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Gun bill conference committee agrees to tougher penalties for straw purchases, ban on binary triggers

Rep. Kaela Berg and Sen. Heather Gustafson share a moment following adjournment of the conference committee on HF2609. (Photo by Michele Jokinen)
Rep. Kaela Berg and Sen. Heather Gustafson share a moment following adjournment of the conference committee on HF2609. (Photo by Michele Jokinen)

A straw purchase occurs when an individual buys a firearm for someone ineligible to purchase or possess them.

Bills that would raise the penalty for a straw purchase from a gross misdemeanor to a felony passed the House and Senate earlier this month with minor and technical differences. A conference committee made quick work Thursday on crafting an agreement.

It came in the form of a delete-all amendment to HF2609 adopted by the conferees. The report has been sent to both bodies for possible repassage.

Conference Committee on H.F. 2609 - 05/16/24 (Video courtesy Minnesota Senate Media Services)

Rep. Kaela Berg (DFL-Burnsville) and Sen. Heather Gustafson (DFL-Vadnais Heights), who co-chair the conference committee, characterize the bill as a common-sense gun-control measure that would help reduce acts of violence against law enforcement officers, first responders, and the public.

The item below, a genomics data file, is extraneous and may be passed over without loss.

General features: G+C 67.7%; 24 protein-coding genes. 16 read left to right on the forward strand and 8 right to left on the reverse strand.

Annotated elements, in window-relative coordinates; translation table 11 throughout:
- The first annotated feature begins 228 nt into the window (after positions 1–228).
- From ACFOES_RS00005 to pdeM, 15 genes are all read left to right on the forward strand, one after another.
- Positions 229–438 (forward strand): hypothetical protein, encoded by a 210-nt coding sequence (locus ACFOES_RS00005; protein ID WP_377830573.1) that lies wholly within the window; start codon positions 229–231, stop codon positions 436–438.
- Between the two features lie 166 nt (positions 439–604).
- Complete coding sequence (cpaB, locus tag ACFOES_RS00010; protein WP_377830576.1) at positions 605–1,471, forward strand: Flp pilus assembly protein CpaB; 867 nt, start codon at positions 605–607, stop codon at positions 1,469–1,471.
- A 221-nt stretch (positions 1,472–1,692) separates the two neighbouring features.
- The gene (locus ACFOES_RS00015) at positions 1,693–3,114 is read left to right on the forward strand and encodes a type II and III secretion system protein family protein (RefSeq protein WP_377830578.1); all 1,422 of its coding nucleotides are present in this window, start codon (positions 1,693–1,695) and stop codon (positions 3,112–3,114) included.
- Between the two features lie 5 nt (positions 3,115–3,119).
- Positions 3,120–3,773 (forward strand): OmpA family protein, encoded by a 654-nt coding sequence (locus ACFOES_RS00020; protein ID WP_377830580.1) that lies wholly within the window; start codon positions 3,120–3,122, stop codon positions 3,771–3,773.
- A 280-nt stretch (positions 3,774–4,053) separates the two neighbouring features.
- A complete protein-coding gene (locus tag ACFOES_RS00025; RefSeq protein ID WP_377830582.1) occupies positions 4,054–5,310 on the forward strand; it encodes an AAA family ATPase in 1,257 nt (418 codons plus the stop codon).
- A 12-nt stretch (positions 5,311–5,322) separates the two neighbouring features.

Berg represents the area of Burnsville where a man used two AR-15-style firearms to kill three local first responders Feb. 18. His weapons were allegedly obtained from straw purchases made by the man’s girlfriend.

In addition to upgrading a straw purchase penalty to a felony, the bill would amend the crime to include the transfer of any firearm, not just a pistol or semi-automatic military-style assault weapon.

Using an illegally transferred weapon in a felony crime of violence within a year would be an aggravated violation and punishable by up to five years of imprisonment and a $20,000 fine.

An affirmative defense for defendants coerced to make an illegal transfer is provided.

Rep. Jeff Witte (R-Lakeville) unsuccessfully offered an amendment to delete that section, saying it would be too easy for a person arrested for making a straw gun transfer to avoid punishment by “simply claiming domestic abuse.”

Rep. Jeff Witte presents an amendment during the conference committee on HF2609. (Photo by Michele Jokinen)

Gustafson said the agreement would require “clear and convincing evidence” for making a successful affirmative defense case. “We want to make sure that we are putting people away who pose a risk and not people who are taken advantage of.”

The conference committee report also contains a provision to ban binary trigger devices that enable a semiautomatic gun to fire more than one shot with a single pull and release of a trigger.

That provision was the focus of an amendment unsuccessfully offered by Witte. He said the ban raises Second Amendment issues and that “law enforcement associations still have some concerns … they include if the trigger activator language would make certain firearms illegal.”

The bill takes the “clarifying” Senate language to describe a binary trigger, Gustafson said, adding the words “came from the [police] chiefs association, and with that amendment change they actually support the bill.”

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